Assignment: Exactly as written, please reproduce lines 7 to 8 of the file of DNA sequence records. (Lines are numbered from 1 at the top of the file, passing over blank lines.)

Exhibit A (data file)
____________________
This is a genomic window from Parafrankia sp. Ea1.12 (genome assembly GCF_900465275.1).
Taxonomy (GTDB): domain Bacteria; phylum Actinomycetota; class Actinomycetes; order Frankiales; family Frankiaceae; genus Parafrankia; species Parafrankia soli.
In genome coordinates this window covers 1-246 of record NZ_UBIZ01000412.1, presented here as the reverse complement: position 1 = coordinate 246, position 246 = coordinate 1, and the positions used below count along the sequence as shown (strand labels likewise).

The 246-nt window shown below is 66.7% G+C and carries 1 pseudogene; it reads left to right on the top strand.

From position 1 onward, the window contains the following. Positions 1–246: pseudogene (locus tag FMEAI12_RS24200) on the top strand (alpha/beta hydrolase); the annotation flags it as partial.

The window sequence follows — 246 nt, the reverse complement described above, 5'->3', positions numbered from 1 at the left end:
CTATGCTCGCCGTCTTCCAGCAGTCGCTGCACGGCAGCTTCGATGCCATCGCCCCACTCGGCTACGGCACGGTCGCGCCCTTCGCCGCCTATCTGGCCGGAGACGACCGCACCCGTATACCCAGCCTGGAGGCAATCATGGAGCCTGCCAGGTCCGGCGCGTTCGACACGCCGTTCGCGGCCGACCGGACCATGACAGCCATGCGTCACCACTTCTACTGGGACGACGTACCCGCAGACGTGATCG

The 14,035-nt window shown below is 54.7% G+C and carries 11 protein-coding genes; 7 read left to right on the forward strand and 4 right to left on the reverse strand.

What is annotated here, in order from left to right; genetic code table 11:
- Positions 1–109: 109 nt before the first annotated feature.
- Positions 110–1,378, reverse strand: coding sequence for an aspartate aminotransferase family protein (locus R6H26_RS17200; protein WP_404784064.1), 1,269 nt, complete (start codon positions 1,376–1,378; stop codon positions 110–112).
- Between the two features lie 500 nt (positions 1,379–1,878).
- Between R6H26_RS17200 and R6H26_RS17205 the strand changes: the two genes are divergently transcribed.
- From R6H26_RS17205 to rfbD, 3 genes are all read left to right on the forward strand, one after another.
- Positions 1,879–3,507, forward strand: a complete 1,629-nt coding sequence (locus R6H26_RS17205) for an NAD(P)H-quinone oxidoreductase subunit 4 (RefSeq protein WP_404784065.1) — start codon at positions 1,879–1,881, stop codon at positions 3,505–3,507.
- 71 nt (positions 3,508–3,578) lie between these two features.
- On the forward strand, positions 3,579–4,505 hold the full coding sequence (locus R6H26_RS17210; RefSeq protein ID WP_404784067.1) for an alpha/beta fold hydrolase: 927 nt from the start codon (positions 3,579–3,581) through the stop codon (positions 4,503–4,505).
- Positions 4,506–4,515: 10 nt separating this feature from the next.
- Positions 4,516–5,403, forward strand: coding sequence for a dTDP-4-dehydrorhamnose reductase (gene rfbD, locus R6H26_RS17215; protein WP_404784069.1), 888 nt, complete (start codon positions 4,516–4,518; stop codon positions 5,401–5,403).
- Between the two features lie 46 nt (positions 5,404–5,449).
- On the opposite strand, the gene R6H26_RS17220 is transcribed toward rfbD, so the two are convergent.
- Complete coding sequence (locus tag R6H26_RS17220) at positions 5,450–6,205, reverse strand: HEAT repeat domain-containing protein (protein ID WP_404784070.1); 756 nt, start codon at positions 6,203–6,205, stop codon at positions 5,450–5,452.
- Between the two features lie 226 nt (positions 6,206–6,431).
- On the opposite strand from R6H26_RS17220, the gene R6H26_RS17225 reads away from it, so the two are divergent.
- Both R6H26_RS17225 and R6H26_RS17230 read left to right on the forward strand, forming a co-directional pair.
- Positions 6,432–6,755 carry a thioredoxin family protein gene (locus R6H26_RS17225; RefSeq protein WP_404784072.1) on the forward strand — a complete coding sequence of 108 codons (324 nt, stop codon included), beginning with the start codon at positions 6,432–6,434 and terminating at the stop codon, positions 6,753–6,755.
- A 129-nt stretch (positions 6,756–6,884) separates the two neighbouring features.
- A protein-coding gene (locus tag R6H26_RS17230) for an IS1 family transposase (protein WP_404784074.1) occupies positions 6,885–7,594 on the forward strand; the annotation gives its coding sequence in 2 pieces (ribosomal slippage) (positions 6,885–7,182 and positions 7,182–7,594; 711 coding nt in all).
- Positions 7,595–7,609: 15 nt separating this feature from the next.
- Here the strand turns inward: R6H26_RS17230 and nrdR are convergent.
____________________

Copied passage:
CTATGCTCGCCGTCTTCCAGCAGTCGCTGCACGGCAGCTTCGATGCCATCGCCCCACTCGGCTACGGCACGGTCGCGCCCTTCGCCGCCTATCTGGCCGGAGACGACCGCACCCGTATACCCAGCCTGGAGGCAATCATGGAGCCTGCCAGGTCCGGCGCGTTCGACACGCCGTTCGCGGCCGACCGGACCATGACAGCCATGCGTCACCACTTCTACTGGGACGACGTACCCGCAGACGTGATCG

The 14,035-nt window shown below is 54.7% G+C and carries 11 protein-coding genes; 7 read left to right on the forward strand and 4 right to left on the reverse strand.